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Seasoning Pasta Water

Im new to this site and excited to be here. i am a young chef going to school and work in the Bill Roberts Corp. In Bloomfield Hills MI. I was always curious if there was any chemical reaction with the salt that is a must in cooking pasta either freshly made or store bought. hope to hear what you guys have to say

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  1. more or less is there an importance with the starches of pasta and salinity of the water,

    1. I'm not a chemist, but I have an Italian grandma---which some may say is even better when it comes to pasta!
      I don't know if there is any chemical reaction per se, but the salty water does flavor the pasta in a way that salting after cooking does not.

      Welcome to CH!

      3 Replies
      1. re: iluvcookies

        I go along with iluvcookies. Now for "seasoning " other than salt, I use clam broth to cook my linguini in whan making clam sauce, shrimp broth make from the shells (not heads) when making scampi, etc. Richer flavor.

        1. re: mudcat

          Sounds interesting. Do you drain the broth or reserve if for serving? And do you have enough to cook the pasta so it doesn't stick?
          When I make lingine with clam sauce, I cook the linguini until about 2/3 done and finish it in the sauce.

          1. re: iluvcookies

            I add non chlorinated water as needed to the broth. I do not cook the pasta in the sauce, I add the sauce to the drained pasta before seerving.

      2. Don't know about any "chemical reaction", but I no longer salt my pasta water as it's just one little step towards lowering our salt intake. And the pasta always comes out great, so go figure.

        3 Replies
        1. re: Bacardi1

          Same here. I've read elsewhere on this forum that the pasta water should be like sea water but i'm sensitive to salt and never put much more than a little pinch in. Now I just leave the salt out. My husband doesn't notice so we're good lol

          1. re: Bacardi1

            Amen. And it also comes out great without being in vast amounts of boiling water, which is just one little step towards conserving energy and natural resources: http://chowhound.chow.com/topics/583856

            1. re: greygarious

              Thanks for pointing to that discussion. I was skeptical but am thrilled that it worked well for the two times I tried that method. Great savings!

              However, it will be another long time before I am convinced that I do not need salt in my pasta water!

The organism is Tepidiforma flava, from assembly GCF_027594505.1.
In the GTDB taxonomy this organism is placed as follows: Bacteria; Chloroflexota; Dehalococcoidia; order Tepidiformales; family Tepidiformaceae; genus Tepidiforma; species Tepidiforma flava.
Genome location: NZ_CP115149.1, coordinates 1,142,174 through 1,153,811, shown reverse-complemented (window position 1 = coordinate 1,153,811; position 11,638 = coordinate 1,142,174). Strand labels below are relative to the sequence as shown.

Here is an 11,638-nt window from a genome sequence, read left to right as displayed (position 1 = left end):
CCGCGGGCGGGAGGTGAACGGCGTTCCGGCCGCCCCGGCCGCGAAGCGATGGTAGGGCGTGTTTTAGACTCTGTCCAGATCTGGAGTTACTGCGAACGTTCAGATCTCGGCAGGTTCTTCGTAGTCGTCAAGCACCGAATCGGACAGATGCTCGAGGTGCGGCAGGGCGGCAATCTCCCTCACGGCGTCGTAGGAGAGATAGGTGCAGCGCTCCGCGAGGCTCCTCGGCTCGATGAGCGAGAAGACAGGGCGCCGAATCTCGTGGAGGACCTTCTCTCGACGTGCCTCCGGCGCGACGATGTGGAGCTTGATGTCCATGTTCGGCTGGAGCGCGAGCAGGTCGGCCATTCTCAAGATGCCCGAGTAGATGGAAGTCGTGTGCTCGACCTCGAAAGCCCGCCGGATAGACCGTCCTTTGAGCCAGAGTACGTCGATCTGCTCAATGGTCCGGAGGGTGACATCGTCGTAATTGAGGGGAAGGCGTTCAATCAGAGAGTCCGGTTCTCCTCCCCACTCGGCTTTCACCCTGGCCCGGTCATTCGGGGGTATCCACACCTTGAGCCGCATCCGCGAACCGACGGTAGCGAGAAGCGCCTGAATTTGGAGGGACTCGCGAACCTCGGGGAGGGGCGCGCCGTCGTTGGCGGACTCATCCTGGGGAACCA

2. I thought it was more of a technical reason: Salty water has a slightly higher boiling point that non-salty water. So the water will be slightly hotter.

            I also will add Olive oil for spaghetti and fettuccine to try and stop it sticking together. - although I've also been told that avoiding fulling draining the pasta - leaving a slight amount of water in the bottom stops it getting sticky.

            22 Replies
            1. re: echoclerk

              NO! Don't add the oil to the water.It does nothing to help the pasta from sticking to itself. Oil and water do not mix so the oil just floats at the top of the pot. It only makes the pasta oily and prevents any sauce from adhering properly.
              Use plenty of water and stir well--it won't stick.

              1. re: iluvcookies

                Yeah I almost feel off the couch the other day. None other than the famous Gordon Ramsey poured olive oil on the pasta water. Goes to show that not everything GR does is the best way of doing things. Traditionally pasta was made fresh and adding salt to the water helped keep the pasta firm when cooking. Know with dried pasta the 'add salt' isn't necessary. There's also a quality issue. Cheap dried pasta won't be as firm as better quality pasta. The [picture of someone with limited resources having to buy cheap dried pasta and then having to add a bunch of salt so it wo'n't fall about compared to someone who never needs to worry about money so they buy more expensive pasta which means they don't need so much salt thereby living a healthier life style is disturbing to be. Examples like this are found everywhere when comparing poor and the wealthy. Today is a day of giving thanks for our blessings.

                1. re: Puffin3

                  even "expensive" dried pasta is less than $2 a box.

                  my b/f used to not salt his pasta water -- the stuff was flat and lifeless. awful.

                  1. re: hotoynoodle

                    You need to get to the pasta selling stores more often LOL Try getting a box of say Del Verde for two bucks. There's a HUGE difference in dried pasta quality. The stuff they sell in 'bulk stores' is from a different culinary planet then high end pastas. Compare a plate of Del Verde along side a plate of 'bulk store' pasta.

                    1. re: hotoynoodle

                      You're obviously not up on "expensive" pasta - lol!!

                      I pay as much as $6+ a bag for 12-16 ounces of terrific dried artisinal flavored pasta. And while Barilla is our daily "go to", the good stuff is worth every penny. ("Rossi" is our favorite artisinal brand http://www.rossipasta.com/category/Pa...)

                      1. re: Bacardi1

                        I shop in Italian markets in the NYC area and the best prices I can find are about $3 per 500 grm. or 1 pound bag of first-quality imported pasta. Night and day between these and most supermarket brands. For $2 I could find Barilla made in Italy, but that would not be in a normal supermarket, which would only carry Barilla made in the MidWest US.
                        The two are not alike.

                        Pasta cooked in non-salted water tastes flat to me. This goes for both freshly made pasta, and dried. I add about a quarter cup of kosher salt to my pot of boiling water. Do not measure, just pour it in. I forgot to add salt a few months ago; had to throw out the pasta and begin again. Now I keep the jar of kosher salt near the stove when I begin boiling the water.